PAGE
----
Environmental regimes set the timing and location of early life-history events of migratory species with synchronised reproduction. However, modified habitats in human-dominated landscapes may amplify uncertainty in predicting recruitment pulses, impeding efforts to restore habitats invaluable to endemic species. The present study assessed how environmental and spawner influences modulate recruitment variability and persistence of the Missouri River shovelnose sturgeon (Scaphirhynchus platorynchus) under modified seasonal spawning and nursery habitat conditions. Using a spatially explicit individual-based biophysical model, spawning cycle, early life-history processes (dispersal, energetics and survival) and prey production were simulated under incrementally perturbed flow (from -10 to -30%) and temperature (+1 and +2°C) regimes over 50 years. Simulated flow reduction and warming synergistically contracted spring spawning habitats (by up to 51%) and periods (by 19%). Under these conditions, fewer mature females entered a reproductive cycle, and more females skipped spawning, reducing spawning biomass by 20-50%. Many spawners migrated further to avoid increasingly unfavourable habitats, intensifying local density dependence in larval stages and, in turn, increasing size-dependent predation mortality. Diminished egg production (by 20-97%) and weakened recruitment pulses (by 46-95%) ultimately reduced population size by 21-74%. These simulations illustrate that environmentally amplified maternal influences on early life histories can lower sturgeon population stability and resilience to ever-increasing perturbations.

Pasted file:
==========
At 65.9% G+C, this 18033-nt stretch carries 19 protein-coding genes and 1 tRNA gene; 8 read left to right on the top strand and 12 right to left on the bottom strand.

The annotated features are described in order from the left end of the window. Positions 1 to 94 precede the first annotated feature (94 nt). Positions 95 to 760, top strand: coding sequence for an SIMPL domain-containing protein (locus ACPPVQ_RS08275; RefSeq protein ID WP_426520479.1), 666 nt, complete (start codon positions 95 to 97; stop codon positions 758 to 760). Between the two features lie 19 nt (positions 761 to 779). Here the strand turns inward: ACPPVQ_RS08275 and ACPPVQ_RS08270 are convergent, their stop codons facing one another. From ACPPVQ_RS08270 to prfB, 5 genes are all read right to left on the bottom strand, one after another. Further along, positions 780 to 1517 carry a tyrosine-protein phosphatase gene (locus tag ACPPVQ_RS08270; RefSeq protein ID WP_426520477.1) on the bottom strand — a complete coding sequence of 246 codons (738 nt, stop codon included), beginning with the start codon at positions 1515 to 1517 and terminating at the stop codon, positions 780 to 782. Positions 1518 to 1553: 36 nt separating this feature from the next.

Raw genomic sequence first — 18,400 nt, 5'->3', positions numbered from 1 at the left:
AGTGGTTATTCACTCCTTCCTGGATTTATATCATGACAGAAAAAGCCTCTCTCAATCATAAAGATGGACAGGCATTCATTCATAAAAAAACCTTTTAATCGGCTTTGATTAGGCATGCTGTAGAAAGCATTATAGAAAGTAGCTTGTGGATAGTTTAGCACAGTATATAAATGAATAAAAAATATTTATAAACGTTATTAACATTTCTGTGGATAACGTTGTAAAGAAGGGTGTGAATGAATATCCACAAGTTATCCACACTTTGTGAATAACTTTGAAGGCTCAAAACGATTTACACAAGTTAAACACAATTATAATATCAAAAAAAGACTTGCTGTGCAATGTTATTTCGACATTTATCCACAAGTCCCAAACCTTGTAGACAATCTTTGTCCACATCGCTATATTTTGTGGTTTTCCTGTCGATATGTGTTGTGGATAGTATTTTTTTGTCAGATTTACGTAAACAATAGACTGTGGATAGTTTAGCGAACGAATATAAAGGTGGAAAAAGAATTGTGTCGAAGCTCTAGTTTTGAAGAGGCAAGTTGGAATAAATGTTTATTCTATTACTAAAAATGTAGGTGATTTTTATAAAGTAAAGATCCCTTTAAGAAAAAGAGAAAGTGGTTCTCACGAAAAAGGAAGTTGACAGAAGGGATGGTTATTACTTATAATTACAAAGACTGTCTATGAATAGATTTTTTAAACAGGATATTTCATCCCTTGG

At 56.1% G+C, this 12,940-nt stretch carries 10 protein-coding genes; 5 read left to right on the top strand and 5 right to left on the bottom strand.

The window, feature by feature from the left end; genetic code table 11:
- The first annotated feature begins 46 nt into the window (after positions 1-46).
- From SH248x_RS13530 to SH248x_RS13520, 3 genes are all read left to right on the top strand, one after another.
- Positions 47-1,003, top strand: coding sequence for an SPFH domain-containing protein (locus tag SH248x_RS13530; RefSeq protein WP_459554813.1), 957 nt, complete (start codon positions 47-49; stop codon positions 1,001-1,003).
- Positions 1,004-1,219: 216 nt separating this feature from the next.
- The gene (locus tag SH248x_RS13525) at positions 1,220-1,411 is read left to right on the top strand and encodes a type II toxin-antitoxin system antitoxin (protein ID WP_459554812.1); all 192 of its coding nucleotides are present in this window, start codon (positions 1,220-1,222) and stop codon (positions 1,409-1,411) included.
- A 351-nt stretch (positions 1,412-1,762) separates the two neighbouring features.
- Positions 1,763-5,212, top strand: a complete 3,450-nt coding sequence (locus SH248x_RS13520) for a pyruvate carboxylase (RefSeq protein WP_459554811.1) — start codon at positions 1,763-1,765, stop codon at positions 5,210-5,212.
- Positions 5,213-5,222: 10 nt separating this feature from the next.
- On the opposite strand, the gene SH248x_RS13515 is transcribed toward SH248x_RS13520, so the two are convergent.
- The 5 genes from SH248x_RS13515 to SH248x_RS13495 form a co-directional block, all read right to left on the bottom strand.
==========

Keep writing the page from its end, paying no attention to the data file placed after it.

Bibliographical noteFunding Information:
The authors greatly appreciate comments by anonymous reviewers on an earlier version of this manuscript. This project was funded, in part, by University of Nebraska—Lincoln and the Nebraska Game and Parks Commission (Project F-180-R).
- agent-based model
- climate change
- endangered species
- spatially explicit model